The King County Sheriff’s Office’s Guardian One helicopter was hovering over Phinney Ridge and Ballard for over an hour this morning looking for a burglary suspect who broke into an occupied home in the 100 block of NW 59th St.
Det. Patrick Michaud told me Seattle Police swarm the area whenever there’s a burglary while someone is home because of the potential for someone to get hurt. He says no one was hurt in this case, and they don’t believe the suspect was armed. The burglar did steal a few items.
SPD also searched using a K-9 officer.
Photo by PhinneyWood reader James McFarlane.
Thanks to Peter and Sue for the tips.
Tags: burglary, Guardian 1, Seattle Police Department, SPD
January 13th, 2016 by Doree
The Seattle Police Department is hosting a community open house to update folks on the progress of the new North Precinct Station, which will be at the southeast corner of Aurora Avenue North and North 130th Street.
The meeting is from 10 am. to 12 p.m. on Saturday, Jan. 23, at the Bitter Lake Community Center Annex at Broadview-Thomson K-8, 13040 Greenwood Ave. N. SPD will show preliminary designs and a proposed construction schedule, and will discuss opportunities for public input.
Tags: construction, North Precinct, public safety, Seattle Police Department, SPD
November 10th, 2015 by Doree
Remember, neighbors can take part in a Safe Routes to School audit for the Wilson-Pacific schools site near Aurora Avenue North and North 90th Street. The first audit starts at 11 a.m. Wednesday; the second audit starts at 2 p.m. Saturday. Both start at The Woodlands Pizza at 8314 Aurora Ave. N.
Three new schools will open on the site. Robert Eagle Staff Middle School, Cascadia Elementary School (Advanced Placement Program) and Licton Springs K-8 will serve about 1,700 students total, including students from Greenwood and Phinney Ridge. Many students will have to cross major streets, including Aurora, 85th, I-5 and Northgate Way. The purpose of the audits is to find safe routes for those students to get to school, and to suggest pedestrian improvements to the School Traffic Safety Committee, Seattle Department of Transportation, Seattle Police and City of Seattle.
Adults and children are welcome on the audits, which will be conducted by walking and biking. The walks will be between 1-1/2 and 2 hours long, followed by a review session. Food and refreshments will be supplied during the review session.
For more information or to RSVP to attend an audit, please email LictonHallerGreenways@gmail.com.
Tags: biking, Cascadia Elementary School, City of Seattle, Licton Springs K-8, pedestrians, public safety, Robert Eagle Staff Middle School, Safe Routes to School, School Traffic Safety Committee, schools, SDOT, seattle department of transportation, Seattle Police Department, Seattle Public Schools, SPD, transportation, walking, Wilson-Pacific
October 9th, 2015 by Doree
Seattle Police Department says a police dog tracked down a man suspected of robbing a man at a Greenwood ATM on Wednesday night.
From the SPD Blotter:
A 38-year-old man was tracked down by an SPD K-9 and arrested after robbing a man at an ATM in North Seattle.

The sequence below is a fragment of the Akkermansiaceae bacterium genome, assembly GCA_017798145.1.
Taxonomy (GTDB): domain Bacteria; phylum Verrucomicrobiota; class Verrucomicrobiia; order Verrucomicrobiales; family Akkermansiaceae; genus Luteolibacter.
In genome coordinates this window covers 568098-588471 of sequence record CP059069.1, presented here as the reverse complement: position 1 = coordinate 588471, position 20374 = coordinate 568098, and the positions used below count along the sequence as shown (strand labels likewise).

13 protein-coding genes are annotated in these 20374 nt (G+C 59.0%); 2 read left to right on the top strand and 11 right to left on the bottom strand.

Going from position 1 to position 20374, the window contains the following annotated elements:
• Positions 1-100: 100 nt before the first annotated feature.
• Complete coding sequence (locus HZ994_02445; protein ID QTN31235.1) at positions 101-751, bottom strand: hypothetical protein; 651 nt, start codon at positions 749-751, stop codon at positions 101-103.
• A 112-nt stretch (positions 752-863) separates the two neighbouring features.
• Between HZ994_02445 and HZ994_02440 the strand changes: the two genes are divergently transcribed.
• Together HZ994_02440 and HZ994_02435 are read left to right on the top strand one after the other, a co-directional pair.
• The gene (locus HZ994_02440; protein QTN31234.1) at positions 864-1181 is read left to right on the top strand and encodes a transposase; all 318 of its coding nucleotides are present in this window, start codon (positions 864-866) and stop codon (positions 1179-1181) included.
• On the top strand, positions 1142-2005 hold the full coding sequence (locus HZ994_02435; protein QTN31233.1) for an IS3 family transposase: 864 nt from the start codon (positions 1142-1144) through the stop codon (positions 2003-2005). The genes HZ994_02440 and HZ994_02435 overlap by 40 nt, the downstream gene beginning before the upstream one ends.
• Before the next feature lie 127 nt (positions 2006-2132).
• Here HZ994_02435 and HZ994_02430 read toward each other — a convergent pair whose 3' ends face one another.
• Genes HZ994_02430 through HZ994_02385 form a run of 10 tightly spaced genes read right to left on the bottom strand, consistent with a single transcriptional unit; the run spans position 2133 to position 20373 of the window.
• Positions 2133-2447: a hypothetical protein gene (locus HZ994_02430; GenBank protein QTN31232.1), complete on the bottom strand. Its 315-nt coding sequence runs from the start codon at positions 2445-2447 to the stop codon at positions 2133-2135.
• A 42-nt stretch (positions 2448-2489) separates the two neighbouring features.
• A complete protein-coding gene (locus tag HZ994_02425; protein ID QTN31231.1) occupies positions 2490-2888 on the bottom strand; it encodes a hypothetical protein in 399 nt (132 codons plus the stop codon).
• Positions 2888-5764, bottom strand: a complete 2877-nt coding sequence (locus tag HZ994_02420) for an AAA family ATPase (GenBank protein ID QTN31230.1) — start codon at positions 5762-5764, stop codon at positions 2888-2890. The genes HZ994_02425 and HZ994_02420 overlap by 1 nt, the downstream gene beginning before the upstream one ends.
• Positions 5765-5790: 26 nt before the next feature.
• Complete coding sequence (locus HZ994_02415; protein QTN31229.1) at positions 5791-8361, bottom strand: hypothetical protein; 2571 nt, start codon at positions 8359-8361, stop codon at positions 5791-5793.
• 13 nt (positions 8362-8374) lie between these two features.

Police responded to an armed robbery outside of a bank in the 400 block of N 85 Street just before 10 PM on Wednesday night.
The victim told officers he was approached by the suspect as he walked up to use the ATM. The suspect pointed a gun at him and demanded he withdraw cash from the machine, which he did.
The suspect snatched the money as well as additional cash from the victim’s wallet and ran off northbound.
Officers set up containment and SPD K9 Jaeger and his partner Officer Rory Smith were able to track the suspect to a backyard in the 700 block of N 88 Street where he was found hiding behind a shed.
The suspect was positively identified by the victim and the victim’s money was found in his pocket.
The suspect told officers he threw the gun he used in the robbery in some bushes. Officers located the gun in a nearby park, which turned out to be a realistic looking pellet gun that had its orange tip painted black.
The suspect was booked into KCJ for investigation of robbery.
Tags: armed robbery, crime, K-9, robbery, Seattle Police Department, SPD
August 2nd, 2015 by Doree
The annual Night Out is coming up this Tuesday and thousands of neighbors in Seattle are planning to close off their streets to traffic so they can play and get to know each other better.
Last year, more than 1,400 events registered with Seattle Police Department.
Registration to close off your street ends at 5 p.m. Monday. You can add your event to SPD’s official Night Out map, and even request that police, fire or elected officials drop by (there’s no guarantee they’ll be able to). The Night Out website also has event flyers and street closure signs that you can print off.
Send us photos from your block party and we’ll post them the next day.
Tags: crime, Night Out, Seattle Police Department, SPD
June 29th, 2015 by Doree
Last week Seattle Police arrested the suspected ringleader of a prolific North Seattle burglary ring and his girlfriend at a motel near University Village. SPD believes the crew broke into homes during the day and businesses at night, as well as storage units.
You can read more on the SPD Blotter.
Detectives have already arrested two other suspects in the case, but are still seeking three others.
Police found hundreds of suspected stolen items in the suspects’ truck and storage unit. They’ve posted pictures online of the stolen items. If you believe any of the items are yours, you’ll need to provide proof of ownership, such as a purchase receipt, case number related to the item, or a photo clearly showing you with the item. You can provide that information to detectives at SPD5002@seattle.gov.
Tags: crime, Seattle Police Department, SPD